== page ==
- Abdominal pain is one of the most common patient presentations in general practice. However diagnostic imaging is often not indicated or helpful for investigating chronic abdominal pain.
- Determine if imaging is needed for your patient based on patient history, the results of physical examination, selected pathology tests if appropriate and considering the probability of disease.
- To ensure an imaging referral is justified, consider whether the results will assist in diagnosis and patient management.
- Having a provisional diagnosis and clear clinical question in mind can help focus the investigation, and noting these in the referral can assist the radiologist's interpretation of results.
- Clinical guidelines are available from the Diagnostic Imaging Pathways, and can help you to select the most appropriate diagnostic imaging test for your patient.
Essentials in an imaging referral
Referral information directly impacts on patient care and safety. Always including relevant clinical details in an imaging referral will focus the investigation and assist in the radiologist's interpretation of results.
The details include signs, symptoms and location of pain, provisional diagnosis, the clinical question being addressed, and red flags for particular conditions.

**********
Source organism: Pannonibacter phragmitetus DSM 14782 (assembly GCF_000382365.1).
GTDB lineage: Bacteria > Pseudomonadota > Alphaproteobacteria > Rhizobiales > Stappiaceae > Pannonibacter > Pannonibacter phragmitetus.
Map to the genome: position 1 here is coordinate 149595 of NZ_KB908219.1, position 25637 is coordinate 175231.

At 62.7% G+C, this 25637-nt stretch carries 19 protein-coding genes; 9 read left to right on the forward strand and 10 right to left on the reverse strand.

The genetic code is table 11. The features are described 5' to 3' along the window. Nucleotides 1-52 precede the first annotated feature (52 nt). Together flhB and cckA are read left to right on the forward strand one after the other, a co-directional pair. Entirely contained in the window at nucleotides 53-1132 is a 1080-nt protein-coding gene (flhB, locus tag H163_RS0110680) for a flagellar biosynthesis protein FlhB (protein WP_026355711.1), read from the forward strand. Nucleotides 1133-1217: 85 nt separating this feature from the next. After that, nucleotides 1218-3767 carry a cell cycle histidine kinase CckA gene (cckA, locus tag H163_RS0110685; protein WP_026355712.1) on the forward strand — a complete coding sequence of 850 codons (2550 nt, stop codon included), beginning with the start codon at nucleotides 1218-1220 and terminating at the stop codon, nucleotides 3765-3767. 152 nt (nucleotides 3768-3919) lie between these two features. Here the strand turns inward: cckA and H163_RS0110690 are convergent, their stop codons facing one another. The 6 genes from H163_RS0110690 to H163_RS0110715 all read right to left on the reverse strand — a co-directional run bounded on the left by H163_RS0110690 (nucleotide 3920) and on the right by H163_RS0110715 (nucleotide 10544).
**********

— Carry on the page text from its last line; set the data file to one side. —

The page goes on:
When and what kind of imaging should you choose?
For a patient presenting with chronic abdominal pain, basic investigations including patient history, physical examination and simple blood tests may reveal findings of concern, abnormal results or red flag symptoms.
Imaging may be appropriate when:
- the probability of disease in the patient has been considered
- the imaging test will assist in diagnosis and/or inform patient management
- a clear, specific question is being asked of the test – to focus the interpretation of results.
Quality use of medical tests means choosing the right test for the patient and using it at the right time. Read about the evidence and guidelines on medical imaging for abdominal pain.
Australian Prescriber: Imaging for chronic abdominal pain in adults
Aust Prescr 2015;38:49-541 Apr 2015
Chronic abdominal pain is common in primary care, but diagnostic imaging is often not needed . When imaging is indicated, a CT scan may not be the ideal investigation. Ultrasound, CT and MRI all have their advantages and disadvantages.
This interactive online learning module will help you to make the best use of diagnostic imaging when investigating chronic abdominal pain. Completing this module will refresh your knowledge and decision-making skills in light of current Australian guidelines, while earning CPD points through our learning activity.